“There have been many calls for human diet change, but virtually no calls for diet change for dogs or cats. This is partly because of the assumption that they consume relatively few livestock products and that what they do consume is mainly by-products of human food production and is therefore beneficial ‘recycling’,” Knight told The Pack.

“But actually, what this study shows is that the only benefit of using byproducts within meat-based pet foods is that they’re cheaper than human-grade meat. The actual environmental impact of using by-products is greater than if pets were to be fed human-grade meat. This is because using byproducts requires more livestock animals to produce, than producing human-grade meat. It’s less efficient on a per-carcass basis.”

Health benefits and increased brand presence

In a statement, Knight added: “Large-scale studies have also shown that health outcomes for both dogs and cats are as good or better. And studies of feeding behaviour have demonstrated that average dogs and cats enjoy vegan pet foods as much as those made from meat.”

Last month, he co-authored a large-scale peer-reviewed study revealing that cats on a vegan diet could be healthier than those on a meat-based one, challenging the notion of felines being obligate carnivores. It followed research published last year by Knight and other researchers that found that vegan diets are the healthiest and least hazardous choice for dogs.

The British Veterinary Association, which previously discouraged consumers from feeding their pets alternative protein, is now reviewing its advice. Moreover, in February, the industry body UK Pet Food published new guidelines that acknowledged animal-derived nutrients can be sourced synthetically or from novel ingredients, so long as they are carefully formulated by highly qualified pet nutritionists. “There is little evidence of adverse effects arising in dogs and cats on vegan diets,” it stated.

vegan pet food
Courtesy: Canva

It coincides with the growing interest in feeding future-facing food to our furry friends. The vegan dog food market, for example, is valued at £11.5bn in 2023, and projected to reach £21bn by 2033, the Guardian reports. Plant-based dog food is already an established category, with brands like Wild Earth, Omni and The Pack being some of the most popular ones (Wild Earth also makes cell-cultured dog food).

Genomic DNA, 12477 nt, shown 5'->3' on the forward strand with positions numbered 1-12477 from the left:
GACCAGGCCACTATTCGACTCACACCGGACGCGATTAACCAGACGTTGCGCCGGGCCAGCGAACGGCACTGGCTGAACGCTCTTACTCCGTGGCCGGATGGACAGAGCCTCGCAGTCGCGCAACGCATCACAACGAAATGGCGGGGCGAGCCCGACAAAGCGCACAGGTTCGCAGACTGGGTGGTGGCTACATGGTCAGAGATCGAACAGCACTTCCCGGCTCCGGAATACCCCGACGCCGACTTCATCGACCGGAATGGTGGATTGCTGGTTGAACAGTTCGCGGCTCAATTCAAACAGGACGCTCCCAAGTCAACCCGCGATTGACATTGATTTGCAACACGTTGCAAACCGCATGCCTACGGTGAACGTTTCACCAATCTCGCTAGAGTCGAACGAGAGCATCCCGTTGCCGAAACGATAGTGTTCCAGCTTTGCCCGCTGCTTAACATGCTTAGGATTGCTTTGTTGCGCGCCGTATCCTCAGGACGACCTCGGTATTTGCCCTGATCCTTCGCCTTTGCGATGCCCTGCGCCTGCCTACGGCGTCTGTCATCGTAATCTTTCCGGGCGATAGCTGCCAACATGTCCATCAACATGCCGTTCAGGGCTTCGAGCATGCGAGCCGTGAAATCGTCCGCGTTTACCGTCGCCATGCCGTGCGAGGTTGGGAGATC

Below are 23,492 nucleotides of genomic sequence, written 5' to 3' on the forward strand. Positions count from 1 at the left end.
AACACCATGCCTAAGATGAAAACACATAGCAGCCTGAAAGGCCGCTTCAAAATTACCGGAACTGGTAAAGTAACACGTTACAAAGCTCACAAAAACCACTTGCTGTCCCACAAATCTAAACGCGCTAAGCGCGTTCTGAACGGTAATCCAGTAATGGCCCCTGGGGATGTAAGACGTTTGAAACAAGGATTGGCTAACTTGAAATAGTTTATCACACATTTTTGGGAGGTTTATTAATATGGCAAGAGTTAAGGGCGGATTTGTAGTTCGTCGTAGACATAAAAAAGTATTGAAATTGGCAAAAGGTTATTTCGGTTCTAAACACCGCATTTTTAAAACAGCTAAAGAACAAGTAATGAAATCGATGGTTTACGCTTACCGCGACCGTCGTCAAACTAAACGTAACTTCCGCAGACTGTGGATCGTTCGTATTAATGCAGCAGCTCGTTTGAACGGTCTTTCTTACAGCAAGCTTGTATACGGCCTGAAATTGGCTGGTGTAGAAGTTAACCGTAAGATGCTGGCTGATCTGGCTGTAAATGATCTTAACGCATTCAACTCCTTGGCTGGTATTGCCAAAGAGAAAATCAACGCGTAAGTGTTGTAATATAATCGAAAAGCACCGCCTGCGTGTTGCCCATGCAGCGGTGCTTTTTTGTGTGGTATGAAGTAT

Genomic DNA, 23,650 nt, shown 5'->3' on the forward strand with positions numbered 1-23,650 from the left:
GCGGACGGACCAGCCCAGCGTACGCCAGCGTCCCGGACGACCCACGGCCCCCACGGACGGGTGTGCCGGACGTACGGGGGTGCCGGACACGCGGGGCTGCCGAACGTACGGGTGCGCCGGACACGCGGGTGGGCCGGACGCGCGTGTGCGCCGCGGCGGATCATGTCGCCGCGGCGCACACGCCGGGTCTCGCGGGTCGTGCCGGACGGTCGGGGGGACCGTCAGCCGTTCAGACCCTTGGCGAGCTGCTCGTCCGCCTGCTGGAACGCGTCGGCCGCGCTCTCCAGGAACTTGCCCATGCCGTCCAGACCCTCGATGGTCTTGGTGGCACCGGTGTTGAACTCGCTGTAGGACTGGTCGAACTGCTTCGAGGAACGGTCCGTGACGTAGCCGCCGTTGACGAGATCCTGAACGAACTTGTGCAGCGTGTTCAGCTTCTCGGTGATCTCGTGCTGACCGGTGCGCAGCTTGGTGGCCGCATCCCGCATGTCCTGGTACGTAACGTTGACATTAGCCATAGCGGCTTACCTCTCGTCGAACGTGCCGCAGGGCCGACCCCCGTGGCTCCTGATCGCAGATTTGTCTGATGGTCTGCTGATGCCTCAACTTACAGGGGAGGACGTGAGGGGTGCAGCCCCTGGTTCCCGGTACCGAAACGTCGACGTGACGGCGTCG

While vegan cat food is still much more niche, an increasing number of brands are working with plant-based or cultivated meat for cats, like BioCraft Pet Nutrition (formerly Because Animals), Bond Pet Food, and Marina Cat.

“Change is happening, but it’s not going to take place overnight, where all the supermarkets suddenly have good availability of these brands,” Knight told the Pack. “In fact, I’m hearing of shortages of vegan pet food in various regions of the world, and we know that consumer convenience is a key factor in determining whether products like these succeed. It’s therefore really important that this is addressed.

“I think we’re seeing the teething problems that occur when a disruptive industry first emerges, and new products become available. There’s always a period when demand outpaces supply, and supply needs to catch up. We’re going through that at the moment with vegan pet food.”


  • Anay Mridul

    Anay is Green Queen's resident news reporter. Originally from India, he worked as a vegan food writer and editor in London, and is now travelling and reporting from across Asia. He's passionate about coffee, plant-based milk, cooking, eating, veganism, food tech, writing about all that, profiling people, and the Oxford comma.